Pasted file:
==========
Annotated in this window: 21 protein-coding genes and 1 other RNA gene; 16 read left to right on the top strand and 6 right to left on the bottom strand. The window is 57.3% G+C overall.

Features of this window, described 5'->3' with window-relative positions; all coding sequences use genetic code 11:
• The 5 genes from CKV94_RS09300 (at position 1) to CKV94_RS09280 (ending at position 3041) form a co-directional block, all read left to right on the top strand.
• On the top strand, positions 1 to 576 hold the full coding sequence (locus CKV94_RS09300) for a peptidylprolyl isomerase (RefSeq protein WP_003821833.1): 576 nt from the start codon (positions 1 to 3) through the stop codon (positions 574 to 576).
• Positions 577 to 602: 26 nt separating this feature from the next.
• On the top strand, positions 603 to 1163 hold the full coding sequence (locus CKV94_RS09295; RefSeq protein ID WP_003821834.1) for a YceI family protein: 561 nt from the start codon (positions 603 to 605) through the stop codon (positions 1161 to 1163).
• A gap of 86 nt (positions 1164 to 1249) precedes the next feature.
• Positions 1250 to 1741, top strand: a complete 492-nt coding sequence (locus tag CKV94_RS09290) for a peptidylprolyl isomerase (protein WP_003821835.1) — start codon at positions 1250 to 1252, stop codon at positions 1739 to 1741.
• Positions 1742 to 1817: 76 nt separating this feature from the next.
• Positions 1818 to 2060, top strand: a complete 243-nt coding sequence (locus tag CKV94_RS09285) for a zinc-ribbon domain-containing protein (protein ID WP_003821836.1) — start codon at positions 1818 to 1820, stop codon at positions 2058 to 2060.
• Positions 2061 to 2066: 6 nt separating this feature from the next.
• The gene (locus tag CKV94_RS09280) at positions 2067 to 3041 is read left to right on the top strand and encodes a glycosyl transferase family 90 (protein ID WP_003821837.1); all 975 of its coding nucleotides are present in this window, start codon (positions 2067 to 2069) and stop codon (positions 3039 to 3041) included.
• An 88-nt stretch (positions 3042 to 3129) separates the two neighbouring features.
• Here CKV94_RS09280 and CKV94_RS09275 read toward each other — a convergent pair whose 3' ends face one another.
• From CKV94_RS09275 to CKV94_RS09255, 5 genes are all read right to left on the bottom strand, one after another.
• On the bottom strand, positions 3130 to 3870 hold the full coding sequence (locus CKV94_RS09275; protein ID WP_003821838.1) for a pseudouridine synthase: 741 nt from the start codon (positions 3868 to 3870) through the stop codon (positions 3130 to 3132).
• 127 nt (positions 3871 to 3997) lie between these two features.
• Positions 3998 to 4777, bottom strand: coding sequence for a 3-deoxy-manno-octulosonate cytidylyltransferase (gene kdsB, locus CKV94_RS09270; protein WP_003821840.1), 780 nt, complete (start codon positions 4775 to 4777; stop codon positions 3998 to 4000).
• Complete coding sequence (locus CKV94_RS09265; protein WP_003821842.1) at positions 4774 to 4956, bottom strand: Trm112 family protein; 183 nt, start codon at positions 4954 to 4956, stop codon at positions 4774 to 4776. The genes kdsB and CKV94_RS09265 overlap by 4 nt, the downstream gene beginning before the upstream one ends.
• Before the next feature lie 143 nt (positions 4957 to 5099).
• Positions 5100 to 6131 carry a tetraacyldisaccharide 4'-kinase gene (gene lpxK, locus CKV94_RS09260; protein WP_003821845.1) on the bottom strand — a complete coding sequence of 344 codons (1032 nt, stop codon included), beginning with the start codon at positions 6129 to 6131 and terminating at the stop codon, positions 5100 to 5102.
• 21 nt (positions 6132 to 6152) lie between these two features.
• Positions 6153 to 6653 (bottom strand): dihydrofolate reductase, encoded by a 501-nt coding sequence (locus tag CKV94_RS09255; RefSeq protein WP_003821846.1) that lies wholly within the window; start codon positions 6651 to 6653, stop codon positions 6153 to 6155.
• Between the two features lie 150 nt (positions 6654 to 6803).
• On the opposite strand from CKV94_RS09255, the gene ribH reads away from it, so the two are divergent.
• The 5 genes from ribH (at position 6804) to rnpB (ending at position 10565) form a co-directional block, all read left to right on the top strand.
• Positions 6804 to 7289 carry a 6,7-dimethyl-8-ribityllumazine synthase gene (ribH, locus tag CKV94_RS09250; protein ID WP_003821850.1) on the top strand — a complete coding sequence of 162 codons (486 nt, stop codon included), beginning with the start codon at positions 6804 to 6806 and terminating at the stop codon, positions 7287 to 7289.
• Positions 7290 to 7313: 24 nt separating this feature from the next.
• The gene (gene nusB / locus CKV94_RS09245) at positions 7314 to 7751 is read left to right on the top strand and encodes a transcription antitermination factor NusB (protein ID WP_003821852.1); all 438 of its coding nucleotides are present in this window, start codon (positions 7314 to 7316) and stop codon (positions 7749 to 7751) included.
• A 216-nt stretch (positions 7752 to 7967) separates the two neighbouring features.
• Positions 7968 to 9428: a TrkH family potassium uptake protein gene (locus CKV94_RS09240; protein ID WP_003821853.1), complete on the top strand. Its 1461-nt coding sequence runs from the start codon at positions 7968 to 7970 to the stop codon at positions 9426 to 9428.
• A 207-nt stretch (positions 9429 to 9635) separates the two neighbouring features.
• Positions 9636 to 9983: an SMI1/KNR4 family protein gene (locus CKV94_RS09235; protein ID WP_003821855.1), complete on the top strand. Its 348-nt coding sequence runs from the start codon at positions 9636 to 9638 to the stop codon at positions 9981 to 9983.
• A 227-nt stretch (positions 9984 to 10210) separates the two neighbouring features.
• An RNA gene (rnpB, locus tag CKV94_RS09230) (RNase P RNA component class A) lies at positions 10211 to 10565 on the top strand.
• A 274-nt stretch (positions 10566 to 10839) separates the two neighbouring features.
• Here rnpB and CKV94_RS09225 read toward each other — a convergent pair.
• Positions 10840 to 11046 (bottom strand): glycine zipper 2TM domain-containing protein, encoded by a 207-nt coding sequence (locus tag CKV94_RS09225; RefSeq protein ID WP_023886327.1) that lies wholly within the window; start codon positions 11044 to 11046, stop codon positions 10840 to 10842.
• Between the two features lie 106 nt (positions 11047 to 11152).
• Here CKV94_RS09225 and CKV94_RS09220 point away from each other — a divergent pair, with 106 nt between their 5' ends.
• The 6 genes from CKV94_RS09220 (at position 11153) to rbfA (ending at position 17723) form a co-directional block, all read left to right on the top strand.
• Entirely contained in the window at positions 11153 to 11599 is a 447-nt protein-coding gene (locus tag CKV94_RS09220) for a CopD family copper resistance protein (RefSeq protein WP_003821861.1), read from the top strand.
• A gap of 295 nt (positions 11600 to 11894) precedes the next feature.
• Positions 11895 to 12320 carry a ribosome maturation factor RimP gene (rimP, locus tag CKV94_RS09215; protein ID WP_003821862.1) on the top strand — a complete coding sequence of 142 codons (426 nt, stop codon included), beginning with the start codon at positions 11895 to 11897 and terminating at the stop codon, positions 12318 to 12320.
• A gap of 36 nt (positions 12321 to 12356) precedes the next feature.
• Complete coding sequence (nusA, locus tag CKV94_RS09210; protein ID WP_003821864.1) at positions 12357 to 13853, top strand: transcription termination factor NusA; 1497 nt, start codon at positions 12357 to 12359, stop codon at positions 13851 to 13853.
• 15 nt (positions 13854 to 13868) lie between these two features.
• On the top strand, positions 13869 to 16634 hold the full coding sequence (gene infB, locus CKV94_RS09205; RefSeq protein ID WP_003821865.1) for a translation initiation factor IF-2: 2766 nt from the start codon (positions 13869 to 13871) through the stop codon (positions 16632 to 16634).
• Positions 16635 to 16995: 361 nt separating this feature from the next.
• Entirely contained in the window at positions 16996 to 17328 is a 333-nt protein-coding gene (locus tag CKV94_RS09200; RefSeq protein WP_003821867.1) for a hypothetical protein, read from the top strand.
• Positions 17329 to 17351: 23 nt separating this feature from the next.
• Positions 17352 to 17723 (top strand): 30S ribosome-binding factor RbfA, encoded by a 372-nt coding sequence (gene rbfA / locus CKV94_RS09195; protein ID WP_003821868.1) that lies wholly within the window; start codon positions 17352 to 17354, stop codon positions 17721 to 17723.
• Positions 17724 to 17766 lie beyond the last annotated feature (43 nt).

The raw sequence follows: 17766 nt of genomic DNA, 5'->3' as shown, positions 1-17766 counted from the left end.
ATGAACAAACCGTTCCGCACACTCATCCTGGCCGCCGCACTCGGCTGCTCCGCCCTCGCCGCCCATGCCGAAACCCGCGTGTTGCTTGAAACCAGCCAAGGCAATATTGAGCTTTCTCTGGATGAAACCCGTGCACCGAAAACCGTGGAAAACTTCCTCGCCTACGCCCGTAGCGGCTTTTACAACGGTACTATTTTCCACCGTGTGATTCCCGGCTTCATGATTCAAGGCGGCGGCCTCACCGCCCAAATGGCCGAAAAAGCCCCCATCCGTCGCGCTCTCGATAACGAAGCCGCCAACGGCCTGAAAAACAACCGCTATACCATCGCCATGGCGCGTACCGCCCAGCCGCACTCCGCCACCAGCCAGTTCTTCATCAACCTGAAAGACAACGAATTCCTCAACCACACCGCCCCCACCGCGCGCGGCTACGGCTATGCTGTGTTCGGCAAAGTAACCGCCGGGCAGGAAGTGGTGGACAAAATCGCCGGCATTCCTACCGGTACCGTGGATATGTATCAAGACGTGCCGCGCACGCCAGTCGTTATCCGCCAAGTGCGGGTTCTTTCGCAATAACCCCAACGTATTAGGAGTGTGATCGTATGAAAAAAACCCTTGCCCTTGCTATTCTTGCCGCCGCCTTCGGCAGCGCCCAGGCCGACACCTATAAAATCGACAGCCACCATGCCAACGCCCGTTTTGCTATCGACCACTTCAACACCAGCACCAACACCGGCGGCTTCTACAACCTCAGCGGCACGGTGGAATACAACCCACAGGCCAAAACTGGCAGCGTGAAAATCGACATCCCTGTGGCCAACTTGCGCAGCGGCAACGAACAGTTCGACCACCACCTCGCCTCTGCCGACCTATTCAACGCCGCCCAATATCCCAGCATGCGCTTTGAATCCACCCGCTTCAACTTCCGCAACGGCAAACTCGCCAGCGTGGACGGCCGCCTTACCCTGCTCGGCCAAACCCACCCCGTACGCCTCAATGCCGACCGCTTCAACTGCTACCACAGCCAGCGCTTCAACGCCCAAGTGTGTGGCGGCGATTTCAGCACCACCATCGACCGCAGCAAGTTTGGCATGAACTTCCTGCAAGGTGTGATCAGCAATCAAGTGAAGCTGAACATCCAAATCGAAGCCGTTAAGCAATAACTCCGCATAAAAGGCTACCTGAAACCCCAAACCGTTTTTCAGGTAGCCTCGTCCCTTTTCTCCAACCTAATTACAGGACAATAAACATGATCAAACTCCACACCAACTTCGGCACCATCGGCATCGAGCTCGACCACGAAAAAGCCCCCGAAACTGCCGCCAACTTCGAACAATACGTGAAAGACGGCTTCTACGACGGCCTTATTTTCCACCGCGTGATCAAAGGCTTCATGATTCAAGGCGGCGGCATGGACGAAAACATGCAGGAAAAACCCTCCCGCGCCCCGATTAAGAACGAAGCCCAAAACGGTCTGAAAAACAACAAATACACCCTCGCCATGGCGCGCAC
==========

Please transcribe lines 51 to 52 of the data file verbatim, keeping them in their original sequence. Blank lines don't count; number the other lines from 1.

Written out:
• Positions 17329 to 17351: 23 nt separating this feature from the next.
• Positions 17352 to 17723 (top strand): 30S ribosome-binding factor RbfA, encoded by a 372-nt coding sequence (gene rbfA / locus CKV94_RS09195; protein ID WP_003821868.1) that lies wholly within the window; start codon positions 17352 to 17354, stop codon positions 17721 to 17723.